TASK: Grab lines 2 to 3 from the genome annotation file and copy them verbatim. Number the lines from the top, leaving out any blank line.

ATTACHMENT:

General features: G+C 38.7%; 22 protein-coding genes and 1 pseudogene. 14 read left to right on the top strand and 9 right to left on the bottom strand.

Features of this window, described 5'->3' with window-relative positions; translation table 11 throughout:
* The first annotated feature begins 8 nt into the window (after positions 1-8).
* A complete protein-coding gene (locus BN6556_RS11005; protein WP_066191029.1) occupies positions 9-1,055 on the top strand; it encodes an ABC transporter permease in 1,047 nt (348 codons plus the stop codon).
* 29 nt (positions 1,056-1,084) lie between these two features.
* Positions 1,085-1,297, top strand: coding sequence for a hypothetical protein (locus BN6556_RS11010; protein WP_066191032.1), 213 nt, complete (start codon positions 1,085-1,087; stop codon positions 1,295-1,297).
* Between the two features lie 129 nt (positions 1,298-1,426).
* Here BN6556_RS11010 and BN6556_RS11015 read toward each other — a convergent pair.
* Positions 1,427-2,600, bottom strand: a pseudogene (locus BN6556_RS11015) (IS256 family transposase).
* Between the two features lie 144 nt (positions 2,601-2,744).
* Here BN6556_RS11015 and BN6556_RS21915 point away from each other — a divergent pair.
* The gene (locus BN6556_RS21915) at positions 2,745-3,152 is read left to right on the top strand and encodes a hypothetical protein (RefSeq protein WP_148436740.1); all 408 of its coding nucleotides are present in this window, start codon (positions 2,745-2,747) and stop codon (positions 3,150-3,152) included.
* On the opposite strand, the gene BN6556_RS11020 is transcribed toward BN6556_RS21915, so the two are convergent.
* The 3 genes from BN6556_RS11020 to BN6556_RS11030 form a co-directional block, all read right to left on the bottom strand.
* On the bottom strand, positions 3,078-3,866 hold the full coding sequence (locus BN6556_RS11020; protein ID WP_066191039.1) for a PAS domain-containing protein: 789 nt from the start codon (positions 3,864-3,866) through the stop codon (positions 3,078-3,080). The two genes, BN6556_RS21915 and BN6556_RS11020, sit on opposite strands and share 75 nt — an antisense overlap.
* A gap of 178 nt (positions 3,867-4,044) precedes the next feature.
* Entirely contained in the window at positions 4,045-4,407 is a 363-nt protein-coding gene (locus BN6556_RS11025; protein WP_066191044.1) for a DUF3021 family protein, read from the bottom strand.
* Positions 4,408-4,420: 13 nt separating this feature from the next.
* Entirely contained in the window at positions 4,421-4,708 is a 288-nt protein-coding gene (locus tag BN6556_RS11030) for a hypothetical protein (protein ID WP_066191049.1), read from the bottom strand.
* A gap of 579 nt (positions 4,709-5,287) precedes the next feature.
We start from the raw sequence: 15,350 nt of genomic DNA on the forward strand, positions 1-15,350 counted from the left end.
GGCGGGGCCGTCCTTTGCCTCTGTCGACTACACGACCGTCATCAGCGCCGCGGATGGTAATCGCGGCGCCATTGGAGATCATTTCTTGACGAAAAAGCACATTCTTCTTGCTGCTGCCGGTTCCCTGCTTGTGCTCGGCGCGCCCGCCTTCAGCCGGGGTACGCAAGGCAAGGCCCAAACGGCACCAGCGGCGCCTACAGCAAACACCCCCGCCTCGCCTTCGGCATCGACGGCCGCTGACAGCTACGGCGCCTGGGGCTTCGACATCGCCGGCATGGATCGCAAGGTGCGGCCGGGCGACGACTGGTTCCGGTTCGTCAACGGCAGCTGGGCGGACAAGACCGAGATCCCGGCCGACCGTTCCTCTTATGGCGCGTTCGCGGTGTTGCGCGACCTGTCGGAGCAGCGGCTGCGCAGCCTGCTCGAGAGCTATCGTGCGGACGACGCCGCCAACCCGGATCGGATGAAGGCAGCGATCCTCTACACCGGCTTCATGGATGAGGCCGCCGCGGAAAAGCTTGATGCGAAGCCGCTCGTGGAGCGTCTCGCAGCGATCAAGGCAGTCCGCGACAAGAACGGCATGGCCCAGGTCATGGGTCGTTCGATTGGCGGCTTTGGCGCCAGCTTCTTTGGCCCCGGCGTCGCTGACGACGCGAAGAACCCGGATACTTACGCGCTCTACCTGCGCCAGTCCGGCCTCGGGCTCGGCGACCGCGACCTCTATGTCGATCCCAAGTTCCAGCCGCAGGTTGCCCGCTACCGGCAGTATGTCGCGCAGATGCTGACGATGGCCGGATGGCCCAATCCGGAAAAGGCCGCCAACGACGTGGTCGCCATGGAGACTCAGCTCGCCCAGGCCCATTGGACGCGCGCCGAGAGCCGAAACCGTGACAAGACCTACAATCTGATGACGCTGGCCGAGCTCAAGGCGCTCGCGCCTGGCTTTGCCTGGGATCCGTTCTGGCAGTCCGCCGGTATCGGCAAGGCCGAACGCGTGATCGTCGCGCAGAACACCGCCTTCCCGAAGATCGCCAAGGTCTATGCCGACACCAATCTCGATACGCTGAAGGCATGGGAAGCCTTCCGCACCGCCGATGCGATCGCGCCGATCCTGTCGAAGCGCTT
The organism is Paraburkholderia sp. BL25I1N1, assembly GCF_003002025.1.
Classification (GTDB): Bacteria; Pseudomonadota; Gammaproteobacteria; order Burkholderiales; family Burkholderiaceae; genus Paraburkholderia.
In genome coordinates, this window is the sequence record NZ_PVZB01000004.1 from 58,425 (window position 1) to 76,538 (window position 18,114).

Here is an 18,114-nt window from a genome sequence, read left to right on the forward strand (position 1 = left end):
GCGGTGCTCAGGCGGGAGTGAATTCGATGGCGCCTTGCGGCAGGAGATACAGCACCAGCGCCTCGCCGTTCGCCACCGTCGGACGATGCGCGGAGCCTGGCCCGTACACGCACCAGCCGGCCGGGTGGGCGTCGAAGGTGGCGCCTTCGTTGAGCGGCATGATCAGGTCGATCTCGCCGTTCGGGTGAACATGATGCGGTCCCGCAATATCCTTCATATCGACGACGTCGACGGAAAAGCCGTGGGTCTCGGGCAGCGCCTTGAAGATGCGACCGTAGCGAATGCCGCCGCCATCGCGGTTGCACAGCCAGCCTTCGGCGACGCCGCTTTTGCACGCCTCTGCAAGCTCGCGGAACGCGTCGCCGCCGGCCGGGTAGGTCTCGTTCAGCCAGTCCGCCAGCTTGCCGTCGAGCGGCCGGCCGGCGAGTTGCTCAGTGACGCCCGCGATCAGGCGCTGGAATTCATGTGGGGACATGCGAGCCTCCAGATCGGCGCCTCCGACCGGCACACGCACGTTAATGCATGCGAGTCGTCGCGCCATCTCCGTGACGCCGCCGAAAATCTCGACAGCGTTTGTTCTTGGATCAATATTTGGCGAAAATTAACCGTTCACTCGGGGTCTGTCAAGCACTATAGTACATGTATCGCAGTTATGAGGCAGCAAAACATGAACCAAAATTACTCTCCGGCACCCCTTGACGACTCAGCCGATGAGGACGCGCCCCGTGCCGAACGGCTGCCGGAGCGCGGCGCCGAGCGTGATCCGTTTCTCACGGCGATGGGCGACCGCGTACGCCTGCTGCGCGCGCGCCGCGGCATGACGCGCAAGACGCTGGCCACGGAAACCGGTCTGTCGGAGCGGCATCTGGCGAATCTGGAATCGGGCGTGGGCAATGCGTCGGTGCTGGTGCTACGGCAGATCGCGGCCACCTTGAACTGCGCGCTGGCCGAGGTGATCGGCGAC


Features of this window, described 5'->3' with window-relative positions; translation table 11 throughout:
* The first annotated feature begins 8 nt into the window (after positions 1-8).